Cookbook Review: Around the Table with the Catholic Foodie: Middle Eastern Cuisine

When I met him at the Catholic Writers Guild Conference earlier this summer, cookbook author, podcaster and contributor Jeff Young told me that he purposely creates his recipes to feed large groups of people–that way, you’ll want to share.

Around-the-Table-with-The-Catholic-FoodieYou’ll definitely want to share the meals you make from the recipes in his cookbook, Around the Table with the Catholic Foodie: Middle Eastern Cuisine.

Don’t be intimidated by the idea of “Middle Eastern Cuisine.” Most of the ingredients in Jeff’s recipes are easy to find. One spice that might be more difficult to get locally is sumac, but you can get that online. I was fortunate to find it in a local Turkish market.

When you make Jeff’s recipes, you’ll be using real foods: fresh ingredients and no chemical substitutes. It’s a healthier way to eat, and I guarantee you that it’s more delicious too. I’ve followed Jeff’s blog for years; I think I found it when I was looking for a jambalaya recipe, but you’ll find much more than Louisiana cooking at his site. Soups, breads, pizza–it’s all there.

Jeff’s directions are clear, and he includes plenty of tips on working with certain ingredients and mixing your own spice blends. But one of my favorite things about this cookbook is the story that goes with each recipe. Stories are part of the fun around the dinner table, and they’re part of the fun of this cookbook as well. Many of these Middle-Eastern recipes originated in the Holy Land, and the first two chapters of the book are all about the family table, food in the Bible and “where food meets faith.” Don’t skip these just to get to the recipes!

sesame tahini cookies (4) FII’ve made several recipes from this cookbook so far:

  • Oven-Baked Salmon (3-ingredient easy and completely delicious)
  • Sesame Tahini Paste Cookies (pictured above)
  • Fish with Pistachios and Dill
  • Crispy Roasted Potatoes
  • Parsley Potatoes
  • Carrots with Cumin
  • Rice Pilaf
  • Lamb-Stuffed Cabbage Rolls
  • Israeli Chopped Salad

Some of these recipes have made it into the regular rotation around here. All of them have been excellent, and I have a few more recipes in my meal plan for the coming weeks. (I even planted a grape vine this spring so I could get grape leaves to make one of the recipes, but I don’t have quite enough leaves to do this yet.)

Finally, I’ve given two copies of this cookbook as gifts to people I love who love cooking and trying new flavors. I’m not done trying recipes from this book and I’m also not done purchasing it as a gift.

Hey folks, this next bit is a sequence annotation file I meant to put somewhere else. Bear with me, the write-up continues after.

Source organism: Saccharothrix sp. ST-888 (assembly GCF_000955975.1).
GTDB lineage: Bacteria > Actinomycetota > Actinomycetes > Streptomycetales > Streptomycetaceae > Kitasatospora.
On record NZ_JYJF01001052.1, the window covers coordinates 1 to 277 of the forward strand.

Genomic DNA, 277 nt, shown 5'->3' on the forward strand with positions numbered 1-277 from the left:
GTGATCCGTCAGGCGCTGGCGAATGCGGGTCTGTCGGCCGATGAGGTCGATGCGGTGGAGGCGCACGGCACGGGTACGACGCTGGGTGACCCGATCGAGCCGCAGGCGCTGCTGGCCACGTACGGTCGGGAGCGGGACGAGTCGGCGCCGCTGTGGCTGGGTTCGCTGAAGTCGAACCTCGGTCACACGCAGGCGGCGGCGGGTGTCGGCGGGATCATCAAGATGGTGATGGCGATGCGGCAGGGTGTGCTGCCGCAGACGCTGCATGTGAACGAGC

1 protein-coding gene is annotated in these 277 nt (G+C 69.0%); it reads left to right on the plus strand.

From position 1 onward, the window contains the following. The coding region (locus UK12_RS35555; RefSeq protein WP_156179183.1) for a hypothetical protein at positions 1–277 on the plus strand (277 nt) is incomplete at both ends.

Note: Your purchase of this cookbook through my Amazon affiliate link helps feed my cookbook habit. Thank you!

I Think I Need to Give This Cookbook Away

Father Leo Patalinghug’s book Grace Before Meals is much more than a cookbook. Yes, there are recipes–interesting ones! But more important than that, there is encouragement. And that’s why I’ll probably be giving away my copy.

Last night we had dinner guests: a mom and her little boy. Her husband works second shift, and I lost count of how many times she told me how nice it was to enjoy a family dinner. We had spaghetti, nothing fancy, but she said that she doesn’t do a whole lot of cooking when it’s just her and her son.

I want to find a way to tell her that she needs to make a point of having a family mealtime even if the whole family can’t be there. No matter how simple the meal–whether it’s a bowl of Cheerios or (shudder) Spaghetti-Os or a gourmet treat, where two or more are gathered for a meal, it’s a family meal. You’re all together at the table. Ideally, the TV is off. You give thanks for the food and the time to be together, and you enjoy your food.

I will say that everyone behaved themselves for company. Middle Sister refrained from regaling us with some disgusting tale in the middle of the meal. (She has a knack for making everyone else lose their appetites.) Little Brother showed our guest how to use the rotary cheese grater. That was fun for the boys, who delighted in making mountains of Romano.

But I want to encourage our dinner guest to have family mealtime. Her son is little now, and she’s with him a lot, so it might not seem so important to her. But she does notice something missing–for her. And as her little boy grows up, she will want him to know what family dinnertime is all about. She will want him to be nourished, not just by the food, but by the shared prayer, conversation, and love at the table. She will want him to have what she is missing now.

I hope Father Leo’s cookbook will help her get there, and that it’s not rude of me to offer it.